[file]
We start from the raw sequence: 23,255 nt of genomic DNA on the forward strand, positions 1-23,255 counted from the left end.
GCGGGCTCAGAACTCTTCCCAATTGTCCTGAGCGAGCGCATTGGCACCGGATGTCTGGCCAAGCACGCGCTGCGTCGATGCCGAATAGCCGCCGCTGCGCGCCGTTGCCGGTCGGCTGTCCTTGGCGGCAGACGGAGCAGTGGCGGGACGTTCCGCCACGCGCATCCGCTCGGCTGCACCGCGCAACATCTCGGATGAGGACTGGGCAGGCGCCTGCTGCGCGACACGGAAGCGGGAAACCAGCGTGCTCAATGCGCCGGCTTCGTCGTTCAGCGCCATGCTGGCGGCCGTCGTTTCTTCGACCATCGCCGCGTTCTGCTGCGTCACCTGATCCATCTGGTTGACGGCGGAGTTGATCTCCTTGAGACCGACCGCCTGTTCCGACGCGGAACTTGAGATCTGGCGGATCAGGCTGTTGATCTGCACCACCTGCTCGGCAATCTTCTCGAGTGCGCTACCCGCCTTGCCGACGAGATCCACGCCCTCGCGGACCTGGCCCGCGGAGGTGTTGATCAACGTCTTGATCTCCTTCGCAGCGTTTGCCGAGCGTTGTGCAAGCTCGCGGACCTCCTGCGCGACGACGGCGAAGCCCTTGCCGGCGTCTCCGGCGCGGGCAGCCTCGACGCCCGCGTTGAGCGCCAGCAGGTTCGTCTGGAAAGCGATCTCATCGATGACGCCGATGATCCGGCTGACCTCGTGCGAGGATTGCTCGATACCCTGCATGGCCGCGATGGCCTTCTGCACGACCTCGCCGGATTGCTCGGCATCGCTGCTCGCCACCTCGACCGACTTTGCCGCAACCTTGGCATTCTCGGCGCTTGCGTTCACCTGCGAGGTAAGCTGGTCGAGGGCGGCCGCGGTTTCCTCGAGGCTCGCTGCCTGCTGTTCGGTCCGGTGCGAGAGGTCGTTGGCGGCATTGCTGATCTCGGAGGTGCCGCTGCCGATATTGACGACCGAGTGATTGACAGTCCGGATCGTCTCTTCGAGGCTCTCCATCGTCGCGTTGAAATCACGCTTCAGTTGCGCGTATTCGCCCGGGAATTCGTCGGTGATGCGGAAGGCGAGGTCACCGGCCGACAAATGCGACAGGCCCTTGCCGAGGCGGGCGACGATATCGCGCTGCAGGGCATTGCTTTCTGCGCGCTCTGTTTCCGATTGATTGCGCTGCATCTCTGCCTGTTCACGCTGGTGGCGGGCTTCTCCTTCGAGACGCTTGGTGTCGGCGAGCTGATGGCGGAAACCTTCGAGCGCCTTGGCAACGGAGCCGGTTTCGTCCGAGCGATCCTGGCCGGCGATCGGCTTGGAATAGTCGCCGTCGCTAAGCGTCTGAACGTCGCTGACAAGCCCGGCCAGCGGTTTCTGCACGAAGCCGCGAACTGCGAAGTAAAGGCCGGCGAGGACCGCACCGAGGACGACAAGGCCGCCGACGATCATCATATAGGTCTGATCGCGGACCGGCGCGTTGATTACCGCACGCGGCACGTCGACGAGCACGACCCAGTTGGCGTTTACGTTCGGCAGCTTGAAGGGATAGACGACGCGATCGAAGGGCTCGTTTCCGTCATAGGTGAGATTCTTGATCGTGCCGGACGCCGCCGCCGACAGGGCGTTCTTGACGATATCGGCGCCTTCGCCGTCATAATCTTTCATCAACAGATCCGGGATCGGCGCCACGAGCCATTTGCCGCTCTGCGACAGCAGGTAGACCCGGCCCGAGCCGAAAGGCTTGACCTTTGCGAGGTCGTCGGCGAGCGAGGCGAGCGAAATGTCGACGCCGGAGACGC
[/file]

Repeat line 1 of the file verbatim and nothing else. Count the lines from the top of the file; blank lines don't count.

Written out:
We start from the raw sequence: 23,255 nt of genomic DNA on the forward strand, positions 1-23,255 counted from the left end.